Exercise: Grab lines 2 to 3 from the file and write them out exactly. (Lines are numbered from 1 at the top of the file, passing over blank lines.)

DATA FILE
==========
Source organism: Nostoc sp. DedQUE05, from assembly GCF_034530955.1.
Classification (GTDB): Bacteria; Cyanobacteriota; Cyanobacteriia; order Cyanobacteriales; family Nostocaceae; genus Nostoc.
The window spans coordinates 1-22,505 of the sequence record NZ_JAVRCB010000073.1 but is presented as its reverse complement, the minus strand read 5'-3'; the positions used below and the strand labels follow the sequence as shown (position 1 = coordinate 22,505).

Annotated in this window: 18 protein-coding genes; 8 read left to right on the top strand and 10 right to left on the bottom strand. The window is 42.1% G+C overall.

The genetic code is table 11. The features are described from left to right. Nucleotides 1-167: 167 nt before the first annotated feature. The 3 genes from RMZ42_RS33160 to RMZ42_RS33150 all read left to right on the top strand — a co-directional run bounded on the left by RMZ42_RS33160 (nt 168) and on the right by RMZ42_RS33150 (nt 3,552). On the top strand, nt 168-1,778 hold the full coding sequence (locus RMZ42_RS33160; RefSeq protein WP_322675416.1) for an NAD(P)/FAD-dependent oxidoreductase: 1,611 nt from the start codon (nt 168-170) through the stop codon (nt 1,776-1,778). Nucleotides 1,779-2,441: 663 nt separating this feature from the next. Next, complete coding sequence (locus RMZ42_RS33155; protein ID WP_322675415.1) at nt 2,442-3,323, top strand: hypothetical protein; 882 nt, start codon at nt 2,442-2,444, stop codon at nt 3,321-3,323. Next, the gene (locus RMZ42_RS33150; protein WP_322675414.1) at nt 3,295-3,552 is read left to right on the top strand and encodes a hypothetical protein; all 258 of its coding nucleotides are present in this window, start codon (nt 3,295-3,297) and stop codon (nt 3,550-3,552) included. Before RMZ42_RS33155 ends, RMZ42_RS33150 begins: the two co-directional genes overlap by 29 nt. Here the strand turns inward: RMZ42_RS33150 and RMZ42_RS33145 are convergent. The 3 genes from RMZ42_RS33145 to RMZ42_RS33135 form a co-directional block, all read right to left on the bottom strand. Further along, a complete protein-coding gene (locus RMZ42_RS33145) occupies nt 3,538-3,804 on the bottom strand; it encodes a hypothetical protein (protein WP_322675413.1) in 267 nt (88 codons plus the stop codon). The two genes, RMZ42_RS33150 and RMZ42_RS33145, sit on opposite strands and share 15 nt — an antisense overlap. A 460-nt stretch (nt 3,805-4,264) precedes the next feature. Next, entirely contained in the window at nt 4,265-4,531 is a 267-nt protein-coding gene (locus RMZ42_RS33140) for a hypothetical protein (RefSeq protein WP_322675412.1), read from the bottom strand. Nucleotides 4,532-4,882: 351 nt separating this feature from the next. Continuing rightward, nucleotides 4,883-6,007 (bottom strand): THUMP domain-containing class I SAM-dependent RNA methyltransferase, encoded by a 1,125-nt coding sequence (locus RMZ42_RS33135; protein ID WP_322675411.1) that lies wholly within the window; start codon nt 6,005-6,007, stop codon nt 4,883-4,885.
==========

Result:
Classification (GTDB): Bacteria; Cyanobacteriota; Cyanobacteriia; order Cyanobacteriales; family Nostocaceae; genus Nostoc.
The window spans coordinates 1-22,505 of the sequence record NZ_JAVRCB010000073.1 but is presented as its reverse complement, the minus strand read 5'-3'; the positions used below and the strand labels follow the sequence as shown (position 1 = coordinate 22,505).